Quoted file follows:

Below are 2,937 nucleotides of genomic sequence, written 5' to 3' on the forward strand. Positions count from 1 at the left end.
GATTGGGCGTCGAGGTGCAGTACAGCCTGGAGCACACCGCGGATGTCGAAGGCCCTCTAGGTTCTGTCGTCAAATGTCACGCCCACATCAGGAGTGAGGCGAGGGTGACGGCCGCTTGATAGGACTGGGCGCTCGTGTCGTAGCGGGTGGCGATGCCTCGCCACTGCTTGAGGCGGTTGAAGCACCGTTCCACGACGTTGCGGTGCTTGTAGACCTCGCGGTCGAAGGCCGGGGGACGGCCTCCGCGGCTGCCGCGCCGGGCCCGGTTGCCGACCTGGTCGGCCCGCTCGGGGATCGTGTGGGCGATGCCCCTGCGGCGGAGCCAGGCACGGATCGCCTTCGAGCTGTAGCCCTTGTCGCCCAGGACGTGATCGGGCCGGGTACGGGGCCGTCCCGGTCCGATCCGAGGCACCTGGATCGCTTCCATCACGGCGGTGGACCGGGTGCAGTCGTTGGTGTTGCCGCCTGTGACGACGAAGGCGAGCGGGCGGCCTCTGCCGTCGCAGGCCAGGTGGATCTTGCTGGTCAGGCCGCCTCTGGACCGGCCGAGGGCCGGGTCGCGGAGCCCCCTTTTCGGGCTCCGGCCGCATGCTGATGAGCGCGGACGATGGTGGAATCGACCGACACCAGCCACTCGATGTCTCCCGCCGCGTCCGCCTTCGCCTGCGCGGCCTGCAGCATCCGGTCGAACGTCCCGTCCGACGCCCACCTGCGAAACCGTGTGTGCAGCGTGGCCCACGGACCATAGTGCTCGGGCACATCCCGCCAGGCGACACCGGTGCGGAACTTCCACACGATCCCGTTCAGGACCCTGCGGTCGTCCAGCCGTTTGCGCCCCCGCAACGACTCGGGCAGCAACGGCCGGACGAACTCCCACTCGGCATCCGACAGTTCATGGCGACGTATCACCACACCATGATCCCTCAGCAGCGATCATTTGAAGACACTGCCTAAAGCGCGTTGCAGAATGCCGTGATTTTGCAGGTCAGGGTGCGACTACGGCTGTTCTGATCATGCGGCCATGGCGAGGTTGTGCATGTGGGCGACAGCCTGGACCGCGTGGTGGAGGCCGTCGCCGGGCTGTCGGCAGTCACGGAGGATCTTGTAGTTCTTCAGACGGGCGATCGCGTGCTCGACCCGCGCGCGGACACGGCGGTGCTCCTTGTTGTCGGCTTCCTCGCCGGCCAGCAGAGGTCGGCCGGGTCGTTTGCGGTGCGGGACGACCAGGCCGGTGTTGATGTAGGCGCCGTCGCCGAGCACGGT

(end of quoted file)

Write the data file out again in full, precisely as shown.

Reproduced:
Below are 2,937 nucleotides of genomic sequence, written 5' to 3' on the forward strand. Positions count from 1 at the left end.
GATTGGGCGTCGAGGTGCAGTACAGCCTGGAGCACACCGCGGATGTCGAAGGCCCTCTAGGTTCTGTCGTCAAATGTCACGCCCACATCAGGAGTGAGGCGAGGGTGACGGCCGCTTGATAGGACTGGGCGCTCGTGTCGTAGCGGGTGGCGATGCCTCGCCACTGCTTGAGGCGGTTGAAGCACCGTTCCACGACGTTGCGGTGCTTGTAGACCTCGCGGTCGAAGGCCGGGGGACGGCCTCCGCGGCTGCCGCGCCGGGCCCGGTTGCCGACCTGGTCGGCCCGCTCGGGGATCGTGTGGGCGATGCCCCTGCGGCGGAGCCAGGCACGGATCGCCTTCGAGCTGTAGCCCTTGTCGCCCAGGACGTGATCGGGCCGGGTACGGGGCCGTCCCGGTCCGATCCGAGGCACCTGGATCGCTTCCATCACGGCGGTGGACCGGGTGCAGTCGTTGGTGTTGCCGCCTGTGACGACGAAGGCGAGCGGGCGGCCTCTGCCGTCGCAGGCCAGGTGGATCTTGCTGGTCAGGCCGCCTCTGGACCGGCCGAGGGCCGGGTCGCGGAGCCCCCTTTTCGGGCTCCGGCCGCATGCTGATGAGCGCGGACGATGGTGGAATCGACCGACACCAGCCACTCGATGTCTCCCGCCGCGTCCGCCTTCGCCTGCGCGGCCTGCAGCATCCGGTCGAACGTCCCGTCCGACGCCCACCTGCGAAACCGTGTGTGCAGCGTGGCCCACGGACCATAGTGCTCGGGCACATCCCGCCAGGCGACACCGGTGCGGAACTTCCACACGATCCCGTTCAGGACCCTGCGGTCGTCCAGCCGTTTGCGCCCCCGCAACGACTCGGGCAGCAACGGCCGGACGAACTCCCACTCGGCATCCGACAGTTCATGGCGACGTATCACCACACCATGATCCCTCAGCAGCGATCATTTGAAGACACTGCCTAAAGCGCGTTGCAGAATGCCGTGATTTTGCAGGTCAGGGTGCGACTACGGCTGTTCTGATCATGCGGCCATGGCGAGGTTGTGCATGTGGGCGACAGCCTGGACCGCGTGGTGGAGGCCGTCGCCGGGCTGTCGGCAGTCACGGAGGATCTTGTAGTTCTTCAGACGGGCGATCGCGTGCTCGACCCGCGCGCGGACACGGCGGTGCTCCTTGTTGTCGGCTTCCTCGCCGGCCAGCAGAGGTCGGCCGGGTCGTTTGCGGTGCGGGACGACCAGGCCGGTGTTGATGTAGGCGCCGTCGCCGAGCACGGT